External and Internal Cephalic Version: How to Turn a Breech Baby

Version is the process of manually turning a breech baby so that they are head-down during childbirth. It is done externally, internally, or in a bipolar way.

If you’re pregnant and have a baby who is in a breech position (feet or bottom first), there are two ways to turn a breech baby – externally and internally. Some women choose to try turning the baby themselves at home, while others opt for medical intervention. This blog post will discuss the pros and cons of both methods, as well as how to turn a breech baby using each one.

What is the version?

Version is the process of manually turning a breech baby so that they are head-down in preparation for childbirth. A version can be done externally, internally, or in a bipolar way.

Types of version

When the cephalic pole is brought down to the lower pole of the uterus, it is called the cephalic version, and when the podalic pole is brought down, it is called podalic version. The types of versions are:

External version

An external version is done by a doctor, midwife, or another healthcare provider. They will place their hands on the outside of your abdomen and attempt to move the baby into a head-down position. This is usually done at 37 weeks gestation or later.

Internal version

A midwife or another healthcare professional performs an internal version. They will insert their hand into your vagina and try to turn the baby’s head down.

Bipolar version

It is a combination of external and internal cephalic versions. An external cephalic version is performed first to turn the baby’s head down, and then an internal cephalic version is performed to push the baby’s bottom down and out of the birth canal.

The success rate of a bipolar version is slightly higher than that of a regular internal cephalic version, but the risks are also higher.

If you are scheduled for a bipolar version, you will be given a sedative to help you relax. You will also be given an IV so that you can receive pain medication during the procedure. You may feel some pressure and discomfort during the procedure, but the pain should be manageable with the medication.

After the procedure, you will be monitored for a short time to make sure that you and your baby are doing well. You should be able to go home the same day. If your baby is still in the breech position after a bipolar version, you may be scheduled for a Cesarean section.

What to expect during the procedure?

The procedure generally takes about 20 minutes. You will lie on your back on an exam table, with your feet in stirrups. Your abdomen will be cleansed with an antiseptic solution. A monitor will be placed on your abdomen to track the baby’s heart rate during the procedure.

Your doctor will place his or her hands on your abdomen and apply pressure to the baby, attempting to rotate the baby into a head-down position. You may feel pressure and some discomfort during the procedure.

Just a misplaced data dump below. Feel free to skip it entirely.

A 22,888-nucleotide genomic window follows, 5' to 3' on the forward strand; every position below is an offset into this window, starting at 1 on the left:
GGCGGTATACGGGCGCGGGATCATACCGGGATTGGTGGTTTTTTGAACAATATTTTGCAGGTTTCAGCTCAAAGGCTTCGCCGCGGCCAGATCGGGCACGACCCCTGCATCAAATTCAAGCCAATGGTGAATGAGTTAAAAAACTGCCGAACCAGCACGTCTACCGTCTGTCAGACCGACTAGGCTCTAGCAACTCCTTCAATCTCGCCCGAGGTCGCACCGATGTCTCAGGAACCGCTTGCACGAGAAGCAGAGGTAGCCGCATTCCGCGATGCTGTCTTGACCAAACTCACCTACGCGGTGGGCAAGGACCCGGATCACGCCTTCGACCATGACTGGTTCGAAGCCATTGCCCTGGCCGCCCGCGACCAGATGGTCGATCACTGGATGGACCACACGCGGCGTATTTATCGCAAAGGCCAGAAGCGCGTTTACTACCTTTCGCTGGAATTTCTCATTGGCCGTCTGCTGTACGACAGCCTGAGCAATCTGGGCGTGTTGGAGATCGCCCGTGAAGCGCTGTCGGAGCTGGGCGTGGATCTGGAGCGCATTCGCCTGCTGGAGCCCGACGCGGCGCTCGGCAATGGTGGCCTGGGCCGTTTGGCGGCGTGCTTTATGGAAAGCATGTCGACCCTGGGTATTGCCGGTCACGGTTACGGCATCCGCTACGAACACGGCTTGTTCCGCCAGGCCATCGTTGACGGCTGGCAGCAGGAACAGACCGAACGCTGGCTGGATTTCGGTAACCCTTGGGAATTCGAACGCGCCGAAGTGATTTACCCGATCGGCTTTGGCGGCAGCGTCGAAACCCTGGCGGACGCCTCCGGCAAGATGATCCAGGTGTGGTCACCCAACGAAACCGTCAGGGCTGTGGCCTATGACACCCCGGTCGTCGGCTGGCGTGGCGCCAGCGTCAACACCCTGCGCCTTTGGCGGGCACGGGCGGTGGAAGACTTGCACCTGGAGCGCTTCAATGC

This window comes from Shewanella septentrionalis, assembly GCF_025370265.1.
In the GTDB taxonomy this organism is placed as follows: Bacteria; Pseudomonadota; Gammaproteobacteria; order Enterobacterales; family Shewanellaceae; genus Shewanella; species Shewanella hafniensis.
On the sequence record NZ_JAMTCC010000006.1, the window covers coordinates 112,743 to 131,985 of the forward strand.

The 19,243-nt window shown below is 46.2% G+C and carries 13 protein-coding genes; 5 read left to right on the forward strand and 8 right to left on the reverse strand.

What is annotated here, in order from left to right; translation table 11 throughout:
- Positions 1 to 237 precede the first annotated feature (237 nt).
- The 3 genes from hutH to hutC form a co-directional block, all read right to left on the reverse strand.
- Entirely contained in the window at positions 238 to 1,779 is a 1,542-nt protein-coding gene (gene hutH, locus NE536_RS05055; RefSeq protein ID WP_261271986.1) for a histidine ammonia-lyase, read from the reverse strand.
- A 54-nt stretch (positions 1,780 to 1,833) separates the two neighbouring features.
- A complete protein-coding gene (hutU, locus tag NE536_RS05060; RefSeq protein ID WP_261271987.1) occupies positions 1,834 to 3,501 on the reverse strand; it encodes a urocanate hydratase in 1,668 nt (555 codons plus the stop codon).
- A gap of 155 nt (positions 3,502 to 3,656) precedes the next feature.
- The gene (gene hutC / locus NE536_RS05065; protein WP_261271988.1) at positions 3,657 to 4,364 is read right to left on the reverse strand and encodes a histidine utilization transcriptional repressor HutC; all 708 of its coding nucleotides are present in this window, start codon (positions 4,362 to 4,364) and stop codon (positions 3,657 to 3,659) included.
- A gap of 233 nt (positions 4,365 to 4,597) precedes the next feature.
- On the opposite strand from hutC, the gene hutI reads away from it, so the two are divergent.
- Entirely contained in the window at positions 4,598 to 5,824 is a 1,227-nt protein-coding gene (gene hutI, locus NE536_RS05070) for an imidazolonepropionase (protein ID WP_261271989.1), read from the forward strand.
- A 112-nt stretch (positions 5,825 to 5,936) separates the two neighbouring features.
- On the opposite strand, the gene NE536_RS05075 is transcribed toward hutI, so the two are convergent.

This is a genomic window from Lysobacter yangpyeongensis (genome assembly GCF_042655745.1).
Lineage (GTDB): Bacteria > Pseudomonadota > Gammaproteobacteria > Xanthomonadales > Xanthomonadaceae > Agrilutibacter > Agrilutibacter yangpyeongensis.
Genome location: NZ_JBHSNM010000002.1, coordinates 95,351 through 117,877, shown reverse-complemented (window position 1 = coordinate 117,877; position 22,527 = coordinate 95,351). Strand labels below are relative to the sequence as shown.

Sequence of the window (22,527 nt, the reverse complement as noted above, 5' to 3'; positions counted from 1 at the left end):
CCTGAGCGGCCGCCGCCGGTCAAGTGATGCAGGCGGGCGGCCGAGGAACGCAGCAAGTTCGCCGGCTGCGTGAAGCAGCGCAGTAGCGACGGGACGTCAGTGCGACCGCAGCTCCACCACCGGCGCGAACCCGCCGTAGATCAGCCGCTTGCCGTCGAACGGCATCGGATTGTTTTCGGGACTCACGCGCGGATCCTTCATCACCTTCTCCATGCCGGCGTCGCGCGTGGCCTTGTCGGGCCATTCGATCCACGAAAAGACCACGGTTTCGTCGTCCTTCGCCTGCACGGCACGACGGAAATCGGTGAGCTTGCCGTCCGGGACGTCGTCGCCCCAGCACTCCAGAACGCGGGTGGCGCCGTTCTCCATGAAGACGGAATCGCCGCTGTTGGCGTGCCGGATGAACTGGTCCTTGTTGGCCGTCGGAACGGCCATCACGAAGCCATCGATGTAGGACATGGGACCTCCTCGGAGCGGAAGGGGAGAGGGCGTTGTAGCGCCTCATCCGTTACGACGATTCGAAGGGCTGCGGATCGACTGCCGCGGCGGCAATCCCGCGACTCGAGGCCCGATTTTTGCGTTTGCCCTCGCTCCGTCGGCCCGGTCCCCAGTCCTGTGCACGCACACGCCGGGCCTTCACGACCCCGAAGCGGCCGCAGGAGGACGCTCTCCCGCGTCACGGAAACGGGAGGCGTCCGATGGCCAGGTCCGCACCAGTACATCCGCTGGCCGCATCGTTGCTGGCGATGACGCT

Success rates for the external version are about 50 to 60 percent and about 75 to 80 percent for the internal version.

If the version fails, the pregnancy is to be continued with a usual checkup. Two methods of delivery can be planned:

  • Elective cesarean section
  • To allow spontaneous labor to start and vaginal breech delivery to occur

After the procedure

After the procedure, you will be monitored for about 30 minutes to make sure that the baby’s heart rate is stable. You will then be able to go home. It is important to rest for the remainder of the day. Drink plenty of fluids and avoid strenuous activity. You should be able to return to your normal activities the next day.

Benefits of the version

The version may help you avoid cesarean delivery. Cesarean delivery is a major surgery that carries risks, such as infection, blood loss, and problems with the baby’s breathing.

Risks of the version

The risks of the version include:

  • Premature labor
  • Decreased blood flow to the placenta
  • Rupture of the membranes surrounding the baby (amniotic sac)
  • Placental abruption (placenta separating from the uterine wall)
  • Fetal distress
  • Umbilical cord prolapse (umbilical cord coming out of the vagina before the baby)

You should not have the procedure if you have any of the following conditions:

  • Placenta previa (low-lying placenta)
  • Vasa previa (vessels in the baby’s umbilical cord are low in the uterus and could be torn during the procedure)
  • Uterine scar from a previous cesarean delivery or other surgery
  • Twins or other multiples
  • Certain types of heart disease
  • Bleeding disorders
  • You should also not have the procedure if you are less than 36 weeks pregnant or more than 40 weeks pregnant.

If you are interested in having a cephalic version, talk to your doctor about the risks and benefits. The procedure is usually only done if there is a medical reason for it, such as a breech presentation. You should also be sure that you are comfortable with the risks before having the procedure.

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